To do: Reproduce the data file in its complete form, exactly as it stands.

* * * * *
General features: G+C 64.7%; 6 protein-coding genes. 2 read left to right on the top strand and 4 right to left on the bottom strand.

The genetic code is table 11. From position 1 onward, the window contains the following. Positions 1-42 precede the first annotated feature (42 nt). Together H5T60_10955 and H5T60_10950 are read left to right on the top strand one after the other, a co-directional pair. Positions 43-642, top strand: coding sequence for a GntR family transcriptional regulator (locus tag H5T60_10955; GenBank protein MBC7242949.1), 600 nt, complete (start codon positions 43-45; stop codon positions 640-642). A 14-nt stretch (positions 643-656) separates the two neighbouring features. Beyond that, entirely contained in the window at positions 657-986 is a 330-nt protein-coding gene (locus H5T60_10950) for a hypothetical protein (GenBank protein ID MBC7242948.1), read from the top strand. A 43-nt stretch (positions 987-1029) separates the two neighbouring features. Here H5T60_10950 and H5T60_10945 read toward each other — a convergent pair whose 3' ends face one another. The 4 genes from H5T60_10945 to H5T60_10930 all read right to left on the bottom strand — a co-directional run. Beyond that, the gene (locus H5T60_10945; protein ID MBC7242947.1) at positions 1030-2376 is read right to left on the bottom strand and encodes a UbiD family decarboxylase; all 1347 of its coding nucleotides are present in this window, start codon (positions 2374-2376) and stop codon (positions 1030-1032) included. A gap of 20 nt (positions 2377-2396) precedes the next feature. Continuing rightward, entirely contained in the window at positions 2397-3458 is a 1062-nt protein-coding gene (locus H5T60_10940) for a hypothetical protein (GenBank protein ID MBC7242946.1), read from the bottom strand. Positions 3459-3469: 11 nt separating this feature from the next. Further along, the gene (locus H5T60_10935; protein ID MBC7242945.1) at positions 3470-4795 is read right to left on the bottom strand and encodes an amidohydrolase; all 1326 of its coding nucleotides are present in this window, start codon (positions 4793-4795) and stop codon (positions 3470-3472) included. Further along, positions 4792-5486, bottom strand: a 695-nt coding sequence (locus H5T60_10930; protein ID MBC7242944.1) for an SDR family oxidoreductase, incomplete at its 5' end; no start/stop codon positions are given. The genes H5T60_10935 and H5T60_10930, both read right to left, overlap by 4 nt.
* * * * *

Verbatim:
General features: G+C 64.7%; 6 protein-coding genes. 2 read left to right on the top strand and 4 right to left on the bottom strand.

The genetic code is table 11. From position 1 onward, the window contains the following. Positions 1-42 precede the first annotated feature (42 nt). Together H5T60_10955 and H5T60_10950 are read left to right on the top strand one after the other, a co-directional pair. Positions 43-642, top strand: coding sequence for a GntR family transcriptional regulator (locus tag H5T60_10955; GenBank protein MBC7242949.1), 600 nt, complete (start codon positions 43-45; stop codon positions 640-642). A 14-nt stretch (positions 643-656) separates the two neighbouring features. Beyond that, entirely contained in the window at positions 657-986 is a 330-nt protein-coding gene (locus H5T60_10950) for a hypothetical protein (GenBank protein ID MBC7242948.1), read from the top strand. A 43-nt stretch (positions 987-1029) separates the two neighbouring features. Here H5T60_10950 and H5T60_10945 read toward each other — a convergent pair whose 3' ends face one another. The 4 genes from H5T60_10945 to H5T60_10930 all read right to left on the bottom strand — a co-directional run. Beyond that, the gene (locus H5T60_10945; protein ID MBC7242947.1) at positions 1030-2376 is read right to left on the bottom strand and encodes a UbiD family decarboxylase; all 1347 of its coding nucleotides are present in this window, start codon (positions 2374-2376) and stop codon (positions 1030-1032) included. A gap of 20 nt (positions 2377-2396) precedes the next feature. Continuing rightward, entirely contained in the window at positions 2397-3458 is a 1062-nt protein-coding gene (locus H5T60_10940) for a hypothetical protein (GenBank protein ID MBC7242946.1), read from the bottom strand. Positions 3459-3469: 11 nt separating this feature from the next. Further along, the gene (locus H5T60_10935; protein ID MBC7242945.1) at positions 3470-4795 is read right to left on the bottom strand and encodes an amidohydrolase; all 1326 of its coding nucleotides are present in this window, start codon (positions 4793-4795) and stop codon (positions 3470-3472) included. Further along, positions 4792-5486, bottom strand: a 695-nt coding sequence (locus H5T60_10930; protein ID MBC7242944.1) for an SDR family oxidoreductase, incomplete at its 5' end; no start/stop codon positions are given. The genes H5T60_10935 and H5T60_10930, both read right to left, overlap by 4 nt.